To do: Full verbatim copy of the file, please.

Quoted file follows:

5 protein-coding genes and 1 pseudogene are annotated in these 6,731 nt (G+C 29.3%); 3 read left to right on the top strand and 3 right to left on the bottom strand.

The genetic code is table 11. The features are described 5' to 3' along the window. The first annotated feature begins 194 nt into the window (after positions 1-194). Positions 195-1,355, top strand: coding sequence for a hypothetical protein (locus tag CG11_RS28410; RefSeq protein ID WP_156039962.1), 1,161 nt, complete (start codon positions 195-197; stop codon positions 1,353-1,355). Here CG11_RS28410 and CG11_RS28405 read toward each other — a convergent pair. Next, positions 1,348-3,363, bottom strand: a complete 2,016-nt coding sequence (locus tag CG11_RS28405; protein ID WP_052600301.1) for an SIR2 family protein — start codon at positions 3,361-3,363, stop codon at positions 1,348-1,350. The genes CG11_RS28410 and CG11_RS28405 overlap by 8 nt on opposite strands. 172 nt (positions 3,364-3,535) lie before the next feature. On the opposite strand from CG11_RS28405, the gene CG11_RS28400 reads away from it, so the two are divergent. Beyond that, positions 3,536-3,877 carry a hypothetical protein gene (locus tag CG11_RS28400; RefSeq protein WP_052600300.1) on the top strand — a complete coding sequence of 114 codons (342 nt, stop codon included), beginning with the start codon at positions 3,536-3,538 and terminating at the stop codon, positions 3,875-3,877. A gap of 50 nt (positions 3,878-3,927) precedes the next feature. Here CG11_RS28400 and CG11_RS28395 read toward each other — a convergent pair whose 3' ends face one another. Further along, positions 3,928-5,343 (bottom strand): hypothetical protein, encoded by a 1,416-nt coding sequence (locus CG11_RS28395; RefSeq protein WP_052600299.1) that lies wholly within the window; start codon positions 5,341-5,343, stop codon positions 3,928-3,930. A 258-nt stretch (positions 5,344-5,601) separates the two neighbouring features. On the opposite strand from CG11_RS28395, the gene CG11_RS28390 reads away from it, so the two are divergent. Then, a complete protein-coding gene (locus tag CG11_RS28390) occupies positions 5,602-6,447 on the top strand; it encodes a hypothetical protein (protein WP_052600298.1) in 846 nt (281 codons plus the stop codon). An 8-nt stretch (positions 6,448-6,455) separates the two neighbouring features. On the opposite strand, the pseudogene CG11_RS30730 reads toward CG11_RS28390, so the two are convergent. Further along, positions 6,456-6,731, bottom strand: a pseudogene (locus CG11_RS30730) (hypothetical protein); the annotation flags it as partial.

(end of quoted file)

5 protein-coding genes and 1 pseudogene are annotated in these 6,731 nt (G+C 29.3%); 3 read left to right on the top strand and 3 right to left on the bottom strand.

The genetic code is table 11. The features are described 5' to 3' along the window. The first annotated feature begins 194 nt into the window (after positions 1-194). Positions 195-1,355, top strand: coding sequence for a hypothetical protein (locus tag CG11_RS28410; RefSeq protein ID WP_156039962.1), 1,161 nt, complete (start codon positions 195-197; stop codon positions 1,353-1,355). Here CG11_RS28410 and CG11_RS28405 read toward each other — a convergent pair. Next, positions 1,348-3,363, bottom strand: a complete 2,016-nt coding sequence (locus tag CG11_RS28405; protein ID WP_052600301.1) for an SIR2 family protein — start codon at positions 3,361-3,363, stop codon at positions 1,348-1,350. The genes CG11_RS28410 and CG11_RS28405 overlap by 8 nt on opposite strands. 172 nt (positions 3,364-3,535) lie before the next feature. On the opposite strand from CG11_RS28405, the gene CG11_RS28400 reads away from it, so the two are divergent. Beyond that, positions 3,536-3,877 carry a hypothetical protein gene (locus tag CG11_RS28400; RefSeq protein WP_052600300.1) on the top strand — a complete coding sequence of 114 codons (342 nt, stop codon included), beginning with the start codon at positions 3,536-3,538 and terminating at the stop codon, positions 3,875-3,877. A gap of 50 nt (positions 3,878-3,927) precedes the next feature. Here CG11_RS28400 and CG11_RS28395 read toward each other — a convergent pair whose 3' ends face one another. Further along, positions 3,928-5,343 (bottom strand): hypothetical protein, encoded by a 1,416-nt coding sequence (locus CG11_RS28395; RefSeq protein WP_052600299.1) that lies wholly within the window; start codon positions 5,341-5,343, stop codon positions 3,928-3,930. A 258-nt stretch (positions 5,344-5,601) separates the two neighbouring features. On the opposite strand from CG11_RS28395, the gene CG11_RS28390 reads away from it, so the two are divergent. Then, a complete protein-coding gene (locus tag CG11_RS28390) occupies positions 5,602-6,447 on the top strand; it encodes a hypothetical protein (protein WP_052600298.1) in 846 nt (281 codons plus the stop codon). An 8-nt stretch (positions 6,448-6,455) separates the two neighbouring features. On the opposite strand, the pseudogene CG11_RS30730 reads toward CG11_RS28390, so the two are convergent. Further along, positions 6,456-6,731, bottom strand: a pseudogene (locus CG11_RS30730) (hypothetical protein); the annotation flags it as partial.